Videos shared on social media this week depict an almost dystopian, futuristic scene: drivers of Teslas on Autopilot while wearing Apple Vision Pro headsets, seemingly oblivious to the road ahead.
The videos prompted federal transportation officials to issue warnings.
But are people really driving around mindlessly in Teslas on Autopilot wearing Apple’s new futuristic glasses? Or is it all a bit? Part of an endless cycle of people doing stupid things for clicks, likes, views and influence?
The new glasses have a feature that merges digital apps and a person’s environment into an immersive space, and videos of people wearing them in strange settings have started appearing online since they were released on February 2.
Several of the in-car videos appear staged, and in many it is clear that someone other than the driver is recording. Videos are not widely distributed. However, they appeared reckless enough for Pete Buttigieg, the transport secretary, to weigh in on social media.
“Reminder – ALL advanced driver assistance systems available today require the human driver to be in control and fully engaged in driving at all times.” Mr Buttigieg said in a post on X which included a video of a driver using a headset in what appeared to be a Tesla Cybertruck pickup.
The National Highway Traffic Safety Administration also issued an alert on Tuesday. The agency said in a statement that “driving while wearing a VR headset is reckless and disregards the safety of everyone on the road.”
Dante Lentini, 21, who posted a video of himself behind the wheel of a moving Tesla while wearing a Vision Pro headsethe said in an interview, “It was all about content.”
In the video, Mr. Lentini can be seen typing while wearing the headphones as introspective piano music plays in the background.
“Think different,” Mr. Lentini wrote on X, in an apparent nod to a famous Apple ad campaign from the late 1990s. Its video has been viewed more than 24 million times. (One commenter wrote, “I really hope you get arrested for this.”)
Later in the video, Mr. Lentini is seen pulled into a parking lot, with police vehicles in the background with their lights on. The way the video was edited suggests that Mr. Lentini was pulled over for driving while wearing the headset.
But Mr. Lentini said in the interview that the police were responding to something else in the area at the time and that he and someone else recorded them “at the right time, at the right time.”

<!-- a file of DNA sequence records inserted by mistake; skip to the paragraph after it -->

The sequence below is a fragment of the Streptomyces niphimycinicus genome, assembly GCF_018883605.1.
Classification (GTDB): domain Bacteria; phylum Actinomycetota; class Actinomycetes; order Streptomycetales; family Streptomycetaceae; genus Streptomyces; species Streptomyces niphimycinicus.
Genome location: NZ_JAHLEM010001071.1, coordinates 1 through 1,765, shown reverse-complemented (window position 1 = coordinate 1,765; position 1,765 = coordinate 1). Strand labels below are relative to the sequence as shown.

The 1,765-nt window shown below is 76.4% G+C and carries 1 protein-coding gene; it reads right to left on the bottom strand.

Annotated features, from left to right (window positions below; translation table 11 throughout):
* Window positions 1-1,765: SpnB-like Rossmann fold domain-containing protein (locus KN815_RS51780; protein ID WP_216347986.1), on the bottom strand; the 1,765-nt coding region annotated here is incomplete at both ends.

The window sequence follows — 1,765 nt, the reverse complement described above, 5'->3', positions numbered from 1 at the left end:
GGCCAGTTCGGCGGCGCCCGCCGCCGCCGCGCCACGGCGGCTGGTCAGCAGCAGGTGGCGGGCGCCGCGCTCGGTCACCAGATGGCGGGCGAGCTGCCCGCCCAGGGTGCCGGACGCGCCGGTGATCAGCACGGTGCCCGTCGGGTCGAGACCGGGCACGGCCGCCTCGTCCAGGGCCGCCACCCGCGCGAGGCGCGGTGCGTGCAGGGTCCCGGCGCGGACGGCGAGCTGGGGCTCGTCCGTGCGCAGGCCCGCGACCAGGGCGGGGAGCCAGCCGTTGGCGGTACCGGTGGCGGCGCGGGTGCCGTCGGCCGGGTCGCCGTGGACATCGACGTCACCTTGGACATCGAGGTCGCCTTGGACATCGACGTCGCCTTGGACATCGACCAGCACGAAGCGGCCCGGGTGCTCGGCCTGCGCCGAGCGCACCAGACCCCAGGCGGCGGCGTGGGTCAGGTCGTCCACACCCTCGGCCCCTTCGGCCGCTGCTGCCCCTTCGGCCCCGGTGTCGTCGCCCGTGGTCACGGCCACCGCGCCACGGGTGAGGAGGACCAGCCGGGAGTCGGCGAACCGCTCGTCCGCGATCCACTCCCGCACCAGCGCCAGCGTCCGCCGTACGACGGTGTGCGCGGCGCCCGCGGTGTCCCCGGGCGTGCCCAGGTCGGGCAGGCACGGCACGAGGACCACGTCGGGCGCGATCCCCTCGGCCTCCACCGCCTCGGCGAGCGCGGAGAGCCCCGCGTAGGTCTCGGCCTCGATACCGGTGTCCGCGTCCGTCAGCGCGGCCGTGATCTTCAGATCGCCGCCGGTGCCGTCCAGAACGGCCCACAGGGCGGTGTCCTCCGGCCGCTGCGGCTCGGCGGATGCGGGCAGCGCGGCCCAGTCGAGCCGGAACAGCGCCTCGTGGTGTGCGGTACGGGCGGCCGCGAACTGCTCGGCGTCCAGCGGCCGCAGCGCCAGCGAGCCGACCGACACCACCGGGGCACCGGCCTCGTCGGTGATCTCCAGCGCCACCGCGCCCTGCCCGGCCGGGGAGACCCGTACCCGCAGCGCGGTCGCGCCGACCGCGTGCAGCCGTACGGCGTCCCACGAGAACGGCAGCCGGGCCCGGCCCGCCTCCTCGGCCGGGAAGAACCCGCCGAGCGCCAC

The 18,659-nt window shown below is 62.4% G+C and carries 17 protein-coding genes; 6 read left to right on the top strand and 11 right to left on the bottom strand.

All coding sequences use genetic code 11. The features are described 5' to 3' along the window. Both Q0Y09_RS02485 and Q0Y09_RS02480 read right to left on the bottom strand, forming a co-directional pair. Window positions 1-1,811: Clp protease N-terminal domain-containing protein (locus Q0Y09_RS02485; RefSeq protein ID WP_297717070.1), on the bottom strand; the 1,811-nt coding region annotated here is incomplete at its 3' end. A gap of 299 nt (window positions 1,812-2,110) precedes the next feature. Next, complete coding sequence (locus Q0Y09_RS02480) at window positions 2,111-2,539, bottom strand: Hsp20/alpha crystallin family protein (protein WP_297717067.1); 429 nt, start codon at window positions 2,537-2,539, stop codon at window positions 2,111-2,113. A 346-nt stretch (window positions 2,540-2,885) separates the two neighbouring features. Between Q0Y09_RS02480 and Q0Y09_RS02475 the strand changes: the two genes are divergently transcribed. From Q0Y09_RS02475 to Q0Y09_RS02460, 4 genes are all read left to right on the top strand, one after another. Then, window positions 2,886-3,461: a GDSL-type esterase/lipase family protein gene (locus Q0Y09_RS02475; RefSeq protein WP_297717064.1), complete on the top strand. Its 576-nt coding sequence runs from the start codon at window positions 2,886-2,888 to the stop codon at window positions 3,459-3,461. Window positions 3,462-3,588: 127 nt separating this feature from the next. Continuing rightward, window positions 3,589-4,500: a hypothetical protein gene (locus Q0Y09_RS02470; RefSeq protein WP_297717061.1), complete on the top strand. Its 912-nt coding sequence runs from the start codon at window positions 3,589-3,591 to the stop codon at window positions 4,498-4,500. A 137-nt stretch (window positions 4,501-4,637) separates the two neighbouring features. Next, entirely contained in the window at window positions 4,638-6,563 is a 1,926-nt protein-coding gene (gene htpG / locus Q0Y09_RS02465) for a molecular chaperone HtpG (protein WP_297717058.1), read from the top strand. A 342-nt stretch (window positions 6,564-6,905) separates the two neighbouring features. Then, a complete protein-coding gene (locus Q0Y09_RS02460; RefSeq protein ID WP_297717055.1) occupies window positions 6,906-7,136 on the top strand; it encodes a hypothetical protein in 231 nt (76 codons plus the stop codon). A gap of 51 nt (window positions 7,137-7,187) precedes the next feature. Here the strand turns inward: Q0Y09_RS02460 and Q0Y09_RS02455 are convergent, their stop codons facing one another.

He also said that despite what it looks like in the video, he had not activated any apps on the headset and only wore it for about 30 seconds.
“That was just for the video,” he said.
Is this the future? A world where people can’t step away from the digital realm long enough to focus solely on everyday tasks like socializing or exercising?
Eric Decker, a YouTube and TikTok creator who goes by the name Airrack, posted a video of himself enjoying an “average day for an Apple Vision Pro owner,” showing him wearing the headset while lifting weights at the gym, getting his hair cut. going through airport security, walking down a street and even showering. (Vision Pro is not waterproof.)
“I really feel like most of these videos are skits,” Mr. Lentini said. “You can just say.”
Still, whether I think about it or not, the National Highway Traffic Safety Administration said Tuesday that distracted driving is no joke. In 2021, more than 3,500 people in the United States died in crashes involving distracted driving and more than 360,000 were injured, the agency said.
“There are no fully autonomous vehicles available for sale today,” the agency said.
Tesla did not immediately respond to a request for comment on Tuesday. Apple declined to comment on the videos, but referred to safety instructions on its website about how to properly use Vision Pro.
“Never use the device while operating a moving vehicle, bicycle, heavy machinery, or in other situations that require attention to safety,” the company says.
Mr Lentini said the Vision Pro headsets have a passenger-only driving mode that disables the use of many apps.
Apple has billed the Vision Pro as a “spatial computing” device that lets users watch videos, send emails and surf the web in an immersive virtual reality. The headphones start at $3,499.